I’m feeling more and more like the winning play with Handshake is buying HNS

While most of the news in the crypto world today is dominated by BTC, ETH, and lately Doge, HNS has been busy growing like crazy in the background. If HNS was a person I’d like to think of them as a cool cat, someone who isn’t looking for a lot of attention, humble, but doing big things.

If you haven’t been looking at the HNS chart, here’s a look at how its been performing this year:

HNS started 2021 at around $0.10 and now it’s over $0.8 – for those keeping score that’s a 700% increase so far this year. What makes this growth extra special is that HNS has grown because of the utility people around the world see in Handshake and all the amazing people building the community it has today.

Now before I go any further I’ll make a point that is so critical when it comes to Handshake. I’ve said this a few times before but it’s important to say it again – what makes Handshake domains very different from traditional domains is that they are being used as TLDs. So many domains that would make a ton of sense in .COM don’t make any sense at all in the Handshake domain world because they wouldn’t work as a TLD.

Just look at the new gTLD program. We have around 2,000 new gTLDs and only a tiny fraction of them have taken off, and that’s with full support from every browser on the planet. Just like the new gTLDs, I do believe some Handshake domains will take off, single letter domains like c/ and p/ – yes, those could work because people may want to buy something.c or something.p. But take something like Horse.com that’s a solid .COM name and compare it to .Horse, and well, you get the picture.

Now let’s talk about what’s already happened. A ton of Handshake domains have already been taken and good ones that are listed for sale are often listed at astronomically high prices. Here are some examples:

Handshake domain prices

For those of you who can’t multiply huge numbers by .8, I’ll help – ukraine/ is listed for $880,000,000 – yes that’s 880M USD. Could you imagine owning Ukraine.com and thinking it would make sense to list it for $880M?

Of course, I’m sharing some pretty extreme examples, not all Handshake domains are priced in the hundreds of millions of dollars. There are plenty of domains priced in the four and five-figure range, but I’ll be honest, the vast majority of the ones I’ve seen don’t make sense as a TLD. Sure, if it was that word in a .COM, it would be worth plenty, but not as a TLD.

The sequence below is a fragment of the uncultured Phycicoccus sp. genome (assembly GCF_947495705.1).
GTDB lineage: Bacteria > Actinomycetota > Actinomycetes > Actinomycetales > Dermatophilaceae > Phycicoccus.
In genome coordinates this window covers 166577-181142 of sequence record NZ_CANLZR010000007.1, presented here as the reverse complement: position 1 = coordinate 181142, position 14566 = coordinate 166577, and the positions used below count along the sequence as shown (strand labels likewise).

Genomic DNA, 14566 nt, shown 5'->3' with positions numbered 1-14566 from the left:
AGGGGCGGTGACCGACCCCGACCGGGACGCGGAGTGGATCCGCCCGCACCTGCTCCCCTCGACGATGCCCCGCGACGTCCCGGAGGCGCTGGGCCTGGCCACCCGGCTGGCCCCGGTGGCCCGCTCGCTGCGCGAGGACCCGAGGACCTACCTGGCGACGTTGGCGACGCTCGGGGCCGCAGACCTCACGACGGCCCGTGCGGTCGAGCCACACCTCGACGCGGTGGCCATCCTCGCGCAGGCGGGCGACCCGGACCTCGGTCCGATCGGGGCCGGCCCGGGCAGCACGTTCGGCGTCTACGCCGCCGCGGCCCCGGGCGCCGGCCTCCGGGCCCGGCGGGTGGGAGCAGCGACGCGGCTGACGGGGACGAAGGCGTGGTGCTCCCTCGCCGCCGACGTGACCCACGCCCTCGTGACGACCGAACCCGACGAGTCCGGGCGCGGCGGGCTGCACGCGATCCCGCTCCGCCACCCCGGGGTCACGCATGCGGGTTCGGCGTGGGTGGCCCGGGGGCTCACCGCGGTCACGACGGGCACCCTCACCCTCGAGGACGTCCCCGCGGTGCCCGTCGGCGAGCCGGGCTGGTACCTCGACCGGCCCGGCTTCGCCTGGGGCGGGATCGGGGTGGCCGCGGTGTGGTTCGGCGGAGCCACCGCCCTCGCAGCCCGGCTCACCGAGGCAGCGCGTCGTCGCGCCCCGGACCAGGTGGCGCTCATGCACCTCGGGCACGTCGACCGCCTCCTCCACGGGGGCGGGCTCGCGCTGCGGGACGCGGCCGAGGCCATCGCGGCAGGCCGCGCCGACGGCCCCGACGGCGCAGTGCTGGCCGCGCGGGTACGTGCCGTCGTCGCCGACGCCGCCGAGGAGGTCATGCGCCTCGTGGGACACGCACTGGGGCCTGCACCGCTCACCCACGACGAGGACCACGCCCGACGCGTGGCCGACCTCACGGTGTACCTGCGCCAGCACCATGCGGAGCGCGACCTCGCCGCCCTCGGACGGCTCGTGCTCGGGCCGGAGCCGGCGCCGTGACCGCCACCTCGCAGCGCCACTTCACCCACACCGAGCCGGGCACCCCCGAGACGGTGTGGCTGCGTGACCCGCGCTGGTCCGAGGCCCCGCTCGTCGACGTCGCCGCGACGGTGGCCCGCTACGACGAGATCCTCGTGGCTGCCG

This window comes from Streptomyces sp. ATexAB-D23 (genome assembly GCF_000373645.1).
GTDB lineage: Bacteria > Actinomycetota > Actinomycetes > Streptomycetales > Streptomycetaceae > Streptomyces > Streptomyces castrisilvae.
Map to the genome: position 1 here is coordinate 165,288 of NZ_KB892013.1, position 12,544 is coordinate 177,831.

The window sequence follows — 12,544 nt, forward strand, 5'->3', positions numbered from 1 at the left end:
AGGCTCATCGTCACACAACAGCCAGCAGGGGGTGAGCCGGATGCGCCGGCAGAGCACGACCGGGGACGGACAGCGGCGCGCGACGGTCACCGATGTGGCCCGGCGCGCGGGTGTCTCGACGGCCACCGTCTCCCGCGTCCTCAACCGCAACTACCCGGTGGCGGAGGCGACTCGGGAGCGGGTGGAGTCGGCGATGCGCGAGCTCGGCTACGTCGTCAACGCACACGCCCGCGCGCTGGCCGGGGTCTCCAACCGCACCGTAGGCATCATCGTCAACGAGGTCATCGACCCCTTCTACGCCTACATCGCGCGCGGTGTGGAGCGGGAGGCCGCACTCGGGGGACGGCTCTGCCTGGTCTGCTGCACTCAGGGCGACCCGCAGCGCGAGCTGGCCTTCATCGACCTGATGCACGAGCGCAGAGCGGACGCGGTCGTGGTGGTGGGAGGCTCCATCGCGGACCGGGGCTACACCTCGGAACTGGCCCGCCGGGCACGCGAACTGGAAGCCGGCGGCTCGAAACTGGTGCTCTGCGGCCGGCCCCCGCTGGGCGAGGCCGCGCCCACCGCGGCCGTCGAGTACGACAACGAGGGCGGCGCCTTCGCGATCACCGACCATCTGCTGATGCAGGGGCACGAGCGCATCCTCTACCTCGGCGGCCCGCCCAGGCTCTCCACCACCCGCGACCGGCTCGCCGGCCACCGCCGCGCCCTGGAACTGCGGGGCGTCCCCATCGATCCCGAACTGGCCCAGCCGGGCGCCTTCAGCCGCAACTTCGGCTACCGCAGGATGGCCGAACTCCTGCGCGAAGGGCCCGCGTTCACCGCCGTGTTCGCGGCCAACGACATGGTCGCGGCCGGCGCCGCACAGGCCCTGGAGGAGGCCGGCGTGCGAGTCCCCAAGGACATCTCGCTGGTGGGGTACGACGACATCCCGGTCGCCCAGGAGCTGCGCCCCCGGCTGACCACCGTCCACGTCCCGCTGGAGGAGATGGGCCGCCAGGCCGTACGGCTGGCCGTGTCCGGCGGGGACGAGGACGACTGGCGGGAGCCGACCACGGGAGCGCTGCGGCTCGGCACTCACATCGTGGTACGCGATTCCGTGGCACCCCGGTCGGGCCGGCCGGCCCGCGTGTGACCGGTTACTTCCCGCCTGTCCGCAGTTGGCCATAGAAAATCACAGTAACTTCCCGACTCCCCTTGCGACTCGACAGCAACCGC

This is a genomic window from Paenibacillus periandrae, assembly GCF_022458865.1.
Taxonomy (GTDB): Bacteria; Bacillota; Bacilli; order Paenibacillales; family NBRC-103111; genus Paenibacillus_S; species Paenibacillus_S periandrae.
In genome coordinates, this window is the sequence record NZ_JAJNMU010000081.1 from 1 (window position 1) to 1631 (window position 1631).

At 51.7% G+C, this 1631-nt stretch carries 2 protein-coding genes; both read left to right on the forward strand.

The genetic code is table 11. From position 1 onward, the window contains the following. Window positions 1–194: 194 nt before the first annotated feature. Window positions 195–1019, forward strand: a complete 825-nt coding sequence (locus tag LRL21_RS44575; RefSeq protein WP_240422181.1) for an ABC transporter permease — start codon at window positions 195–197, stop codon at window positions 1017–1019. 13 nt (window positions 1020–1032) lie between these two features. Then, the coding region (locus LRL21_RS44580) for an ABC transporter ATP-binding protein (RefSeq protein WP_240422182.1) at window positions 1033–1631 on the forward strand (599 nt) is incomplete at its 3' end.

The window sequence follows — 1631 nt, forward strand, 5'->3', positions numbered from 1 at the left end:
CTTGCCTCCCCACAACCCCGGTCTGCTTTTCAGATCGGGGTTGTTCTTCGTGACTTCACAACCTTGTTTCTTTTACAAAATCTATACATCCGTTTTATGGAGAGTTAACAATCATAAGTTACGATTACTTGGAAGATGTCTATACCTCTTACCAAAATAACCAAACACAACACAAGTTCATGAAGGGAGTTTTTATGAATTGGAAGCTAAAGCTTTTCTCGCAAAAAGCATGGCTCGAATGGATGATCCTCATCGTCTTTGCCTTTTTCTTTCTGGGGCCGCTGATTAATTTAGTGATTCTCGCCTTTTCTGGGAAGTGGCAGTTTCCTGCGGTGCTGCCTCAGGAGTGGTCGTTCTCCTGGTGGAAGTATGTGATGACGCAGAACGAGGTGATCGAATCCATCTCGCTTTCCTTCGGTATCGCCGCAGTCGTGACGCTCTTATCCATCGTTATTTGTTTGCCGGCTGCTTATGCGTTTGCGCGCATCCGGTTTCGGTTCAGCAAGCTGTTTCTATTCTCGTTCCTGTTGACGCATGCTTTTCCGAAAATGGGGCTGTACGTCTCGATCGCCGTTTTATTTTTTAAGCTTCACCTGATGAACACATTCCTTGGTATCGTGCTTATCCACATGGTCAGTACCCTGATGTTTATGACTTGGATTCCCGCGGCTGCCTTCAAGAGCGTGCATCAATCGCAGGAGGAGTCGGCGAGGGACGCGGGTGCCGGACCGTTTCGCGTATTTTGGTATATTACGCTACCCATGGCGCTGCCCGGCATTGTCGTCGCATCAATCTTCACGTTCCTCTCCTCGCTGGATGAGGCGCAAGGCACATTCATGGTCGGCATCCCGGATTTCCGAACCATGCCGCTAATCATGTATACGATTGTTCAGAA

Also just to be clear, this doesn’t mean I don’t think Handshake is going to be a huge success, I think it is. I’m super impressed with the community they’re building and I think we’ll all have a website on a Handshake domain some day, I’m just not sure we’ll all own a portfolio of valuable Handshake domains. The good news is, that’s okay – Handshake can grow and do wonderful things without a huge investor community, the real winners will be the Verisigns of the Handshake world, the people who own the Handshake domains (i.e. TLDs) that take off. And the really good news, or at least the hope is, these won’t be big corporations with shareholders and highly paid execs, it will be normal people trying to build a better Internet.

The more I dive into the world of buying Handshake domains, and the more I watch HNS, the more I feel like my money is better spent buying HNS itself and maybe getting something like morgan.c/ or similar if Handshake takes off. At least that’s how I’m thinking about things now, it could change, but it’s hard for me to see most of these domains as a great fit when they’re used as a TLD, but maybe that’s just me.

What do you think? Comment and let your voice be heard!

Disclosure: I am an investor in Handshake.

Morgan Linton

Morgan Linton